Posts Tagged ‘high goals’

Learning and Changing by Having Low Goals?

I thought we were supposed to set high goals? “Aim for the stars, and then at least you might be able to hit the mountaintops.”

The problem for some, however, is that they aim high and then when they fall short, they feel like a failure and give up. “Hopeless,” they say. “I just cannot achieve highly like others seem to do so easily.” Then they reduce their effort to minimal, or give up altogether, saying to themselves, “Let’s get real; I am not cut out for real success.”

Many a brilliant student (and adult) has thus given away their high potential in the face of seemingly good advice: “Aim high.”

My fellow Canadian, Raymond Aaron, has a unique approach to the goal-setting problem. More about Aaron’s genius in a future post. You can check him out for yourself if you wish:


Another way to look at this is to use a medical example. One of my physician friends had a patient who was too exhausted to get out of bed. She was under good medical care (his) and she wanted more pills for more energy. He said to her, “What you need is movement — exercise — not more pills.”

She expostulated: “Exercise! I can’t even get out of bed!”

He thought of the goal of aiming for the stars and hoping you hit the mountain tops, or even just the foothills.  Here it just would not do. So he gave her his low-goal version of goal-setting. He asked her if she could do exercise for him for just 10 seconds. Well, she could hardly refuse. She did that for a few days and then he asked if she could give him 30 seconds of exercise. She did it. (He told me later that if she had been unable to entertain an initial goal of 10 seconds of exercise, he would have simply reduced the goal to 5 seconds, or to 2 seconds if necessary.) He was out to guarantee her success, not her failure.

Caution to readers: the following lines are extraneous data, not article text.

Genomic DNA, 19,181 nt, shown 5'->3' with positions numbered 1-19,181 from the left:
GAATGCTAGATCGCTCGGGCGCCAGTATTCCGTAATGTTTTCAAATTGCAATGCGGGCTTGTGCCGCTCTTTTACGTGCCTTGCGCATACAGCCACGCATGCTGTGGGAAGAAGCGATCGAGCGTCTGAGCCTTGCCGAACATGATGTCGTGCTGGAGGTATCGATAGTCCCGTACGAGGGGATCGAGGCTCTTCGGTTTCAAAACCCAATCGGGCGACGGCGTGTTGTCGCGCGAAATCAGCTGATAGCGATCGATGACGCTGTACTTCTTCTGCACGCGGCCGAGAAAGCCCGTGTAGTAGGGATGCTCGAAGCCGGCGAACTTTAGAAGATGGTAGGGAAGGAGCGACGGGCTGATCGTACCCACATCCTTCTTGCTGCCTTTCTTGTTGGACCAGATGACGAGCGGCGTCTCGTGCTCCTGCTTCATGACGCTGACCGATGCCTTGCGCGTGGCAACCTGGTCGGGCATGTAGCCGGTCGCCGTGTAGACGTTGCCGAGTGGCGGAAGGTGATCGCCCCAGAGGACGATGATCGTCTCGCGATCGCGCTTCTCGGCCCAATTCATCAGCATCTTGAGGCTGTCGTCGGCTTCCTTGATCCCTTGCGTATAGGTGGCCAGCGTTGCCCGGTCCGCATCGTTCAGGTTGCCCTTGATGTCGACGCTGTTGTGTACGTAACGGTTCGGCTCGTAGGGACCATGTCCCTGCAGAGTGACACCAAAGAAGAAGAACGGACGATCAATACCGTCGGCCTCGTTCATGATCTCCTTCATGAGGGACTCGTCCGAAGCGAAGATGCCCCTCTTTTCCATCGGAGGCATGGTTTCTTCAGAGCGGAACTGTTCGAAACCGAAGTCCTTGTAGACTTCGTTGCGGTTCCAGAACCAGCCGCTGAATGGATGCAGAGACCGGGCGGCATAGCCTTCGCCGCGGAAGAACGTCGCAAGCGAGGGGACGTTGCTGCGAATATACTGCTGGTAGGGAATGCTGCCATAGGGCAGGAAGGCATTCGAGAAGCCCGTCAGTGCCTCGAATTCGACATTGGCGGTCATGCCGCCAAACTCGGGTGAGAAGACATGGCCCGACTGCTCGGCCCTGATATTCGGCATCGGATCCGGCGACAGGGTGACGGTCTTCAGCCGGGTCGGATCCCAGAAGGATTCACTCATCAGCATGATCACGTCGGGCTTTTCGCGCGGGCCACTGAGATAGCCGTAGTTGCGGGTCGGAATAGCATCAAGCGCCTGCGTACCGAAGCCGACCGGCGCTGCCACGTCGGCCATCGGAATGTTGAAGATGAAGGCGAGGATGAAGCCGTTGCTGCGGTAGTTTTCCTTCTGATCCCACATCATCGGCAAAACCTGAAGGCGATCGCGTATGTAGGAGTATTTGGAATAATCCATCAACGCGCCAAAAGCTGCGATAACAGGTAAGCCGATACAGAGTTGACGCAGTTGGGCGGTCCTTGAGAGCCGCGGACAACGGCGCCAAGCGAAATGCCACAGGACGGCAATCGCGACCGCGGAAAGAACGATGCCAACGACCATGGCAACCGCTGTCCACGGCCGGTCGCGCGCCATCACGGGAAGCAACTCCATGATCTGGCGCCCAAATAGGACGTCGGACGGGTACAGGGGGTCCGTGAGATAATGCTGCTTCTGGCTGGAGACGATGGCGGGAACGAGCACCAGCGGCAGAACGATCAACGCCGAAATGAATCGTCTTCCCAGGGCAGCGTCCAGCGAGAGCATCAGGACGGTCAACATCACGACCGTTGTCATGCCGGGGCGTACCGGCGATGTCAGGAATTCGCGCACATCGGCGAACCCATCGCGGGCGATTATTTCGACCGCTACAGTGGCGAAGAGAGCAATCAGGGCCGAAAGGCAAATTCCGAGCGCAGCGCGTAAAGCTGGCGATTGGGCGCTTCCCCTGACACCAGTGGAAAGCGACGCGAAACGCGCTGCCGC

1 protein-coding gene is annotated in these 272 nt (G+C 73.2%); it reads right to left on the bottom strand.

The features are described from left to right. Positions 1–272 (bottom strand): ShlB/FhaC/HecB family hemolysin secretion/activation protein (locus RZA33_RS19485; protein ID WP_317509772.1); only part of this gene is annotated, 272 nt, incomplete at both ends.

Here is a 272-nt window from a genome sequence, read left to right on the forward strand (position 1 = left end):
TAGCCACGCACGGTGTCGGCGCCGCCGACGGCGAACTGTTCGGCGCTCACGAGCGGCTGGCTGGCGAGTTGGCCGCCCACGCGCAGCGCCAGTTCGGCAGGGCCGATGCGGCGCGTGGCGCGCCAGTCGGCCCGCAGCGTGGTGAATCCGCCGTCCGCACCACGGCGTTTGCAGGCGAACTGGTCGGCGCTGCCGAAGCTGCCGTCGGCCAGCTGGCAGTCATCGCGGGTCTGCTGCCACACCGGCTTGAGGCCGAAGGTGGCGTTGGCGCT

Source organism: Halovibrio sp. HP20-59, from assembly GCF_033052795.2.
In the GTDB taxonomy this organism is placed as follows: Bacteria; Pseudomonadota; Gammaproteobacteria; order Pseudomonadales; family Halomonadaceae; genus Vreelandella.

He then gave her his highly-modified version of “aiming for the stars”:

“Start low . . .

go slow . . .

and don’t stop!”

She did start low, she did go slow, and she didn’t stop.

Would you be surprised to learn that she exercised her way to perfect health? Just a minute, “progress, not perfection,” right? Okay, she exercised her way to good and steady progress in health for the rest of her days. She says that she could never have done it without setting low goals.

And keeping them.

And not stopping.


Doc Meek

South Jordan, USA; and Calgary and Edmonton, Alberta, CANADA

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    January 2021
    S M T W T F S
    Parent and Teacher Choice